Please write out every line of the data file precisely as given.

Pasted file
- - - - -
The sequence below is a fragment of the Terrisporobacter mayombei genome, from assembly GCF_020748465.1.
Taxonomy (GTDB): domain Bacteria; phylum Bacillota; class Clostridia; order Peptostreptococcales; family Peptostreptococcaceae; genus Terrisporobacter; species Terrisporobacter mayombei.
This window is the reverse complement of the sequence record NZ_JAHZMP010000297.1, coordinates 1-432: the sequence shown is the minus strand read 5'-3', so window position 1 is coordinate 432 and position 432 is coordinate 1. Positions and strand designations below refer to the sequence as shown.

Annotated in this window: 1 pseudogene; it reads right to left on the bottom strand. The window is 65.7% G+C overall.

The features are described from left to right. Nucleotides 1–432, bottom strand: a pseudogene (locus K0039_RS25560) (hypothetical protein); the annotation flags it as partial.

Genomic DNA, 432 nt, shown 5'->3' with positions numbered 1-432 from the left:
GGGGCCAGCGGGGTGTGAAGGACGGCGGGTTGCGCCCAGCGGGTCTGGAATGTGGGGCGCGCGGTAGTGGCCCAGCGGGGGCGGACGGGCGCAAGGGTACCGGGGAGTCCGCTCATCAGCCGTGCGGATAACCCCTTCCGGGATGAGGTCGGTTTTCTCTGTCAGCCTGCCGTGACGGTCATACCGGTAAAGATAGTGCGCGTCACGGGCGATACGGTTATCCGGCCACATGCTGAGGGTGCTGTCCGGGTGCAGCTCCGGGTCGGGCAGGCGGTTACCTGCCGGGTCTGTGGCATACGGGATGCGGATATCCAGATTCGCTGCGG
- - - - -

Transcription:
The sequence below is a fragment of the Terrisporobacter mayombei genome, from assembly GCF_020748465.1.
Taxonomy (GTDB): domain Bacteria; phylum Bacillota; class Clostridia; order Peptostreptococcales; family Peptostreptococcaceae; genus Terrisporobacter; species Terrisporobacter mayombei.
This window is the reverse complement of the sequence record NZ_JAHZMP010000297.1, coordinates 1-432: the sequence shown is the minus strand read 5'-3', so window position 1 is coordinate 432 and position 432 is coordinate 1. Positions and strand designations below refer to the sequence as shown.

Annotated in this window: 1 pseudogene; it reads right to left on the bottom strand. The window is 65.7% G+C overall.

The features are described from left to right. Nucleotides 1–432, bottom strand: a pseudogene (locus K0039_RS25560) (hypothetical protein); the annotation flags it as partial.

Genomic DNA, 432 nt, shown 5'->3' with positions numbered 1-432 from the left:
GGGGCCAGCGGGGTGTGAAGGACGGCGGGTTGCGCCCAGCGGGTCTGGAATGTGGGGCGCGCGGTAGTGGCCCAGCGGGGGCGGACGGGCGCAAGGGTACCGGGGAGTCCGCTCATCAGCCGTGCGGATAACCCCTTCCGGGATGAGGTCGGTTTTCTCTGTCAGCCTGCCGTGACGGTCATACCGGTAAAGATAGTGCGCGTCACGGGCGATACGGTTATCCGGCCACATGCTGAGGGTGCTGTCCGGGTGCAGCTCCGGGTCGGGCAGGCGGTTACCTGCCGGGTCTGTGGCATACGGGATGCGGATATCCAGATTCGCTGCGG